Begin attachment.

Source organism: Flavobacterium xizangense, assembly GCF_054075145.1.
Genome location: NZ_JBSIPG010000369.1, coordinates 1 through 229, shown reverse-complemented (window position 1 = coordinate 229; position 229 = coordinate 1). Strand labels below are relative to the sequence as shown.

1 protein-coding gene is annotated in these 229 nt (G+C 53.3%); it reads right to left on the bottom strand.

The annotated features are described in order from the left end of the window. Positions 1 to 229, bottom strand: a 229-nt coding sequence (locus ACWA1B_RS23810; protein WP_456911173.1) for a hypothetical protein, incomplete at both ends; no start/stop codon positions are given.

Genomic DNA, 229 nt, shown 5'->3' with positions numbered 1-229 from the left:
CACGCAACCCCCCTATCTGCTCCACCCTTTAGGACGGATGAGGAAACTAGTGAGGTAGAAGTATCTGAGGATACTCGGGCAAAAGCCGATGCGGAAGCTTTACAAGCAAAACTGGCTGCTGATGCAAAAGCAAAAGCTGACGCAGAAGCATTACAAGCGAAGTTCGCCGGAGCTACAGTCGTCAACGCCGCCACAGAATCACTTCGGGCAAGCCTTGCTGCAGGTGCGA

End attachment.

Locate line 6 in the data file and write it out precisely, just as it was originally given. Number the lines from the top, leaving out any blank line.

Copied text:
CACGCAACCCCCCTATCTGCTCCACCCTTTAGGACGGATGAGGAAACTAGTGAGGTAGAAGTATCTGAGGATACTCGGGCAAAAGCCGATGCGGAAGCTTTACAAGCAAAACTGGCTGCTGATGCAAAAGCAAAAGCTGACGCAGAAGCATTACAAGCGAAGTTCGCCGGAGCTACAGTCGTCAACGCCGCCACAGAATCACTTCGGGCAAGCCTTGCTGCAGGTGCGA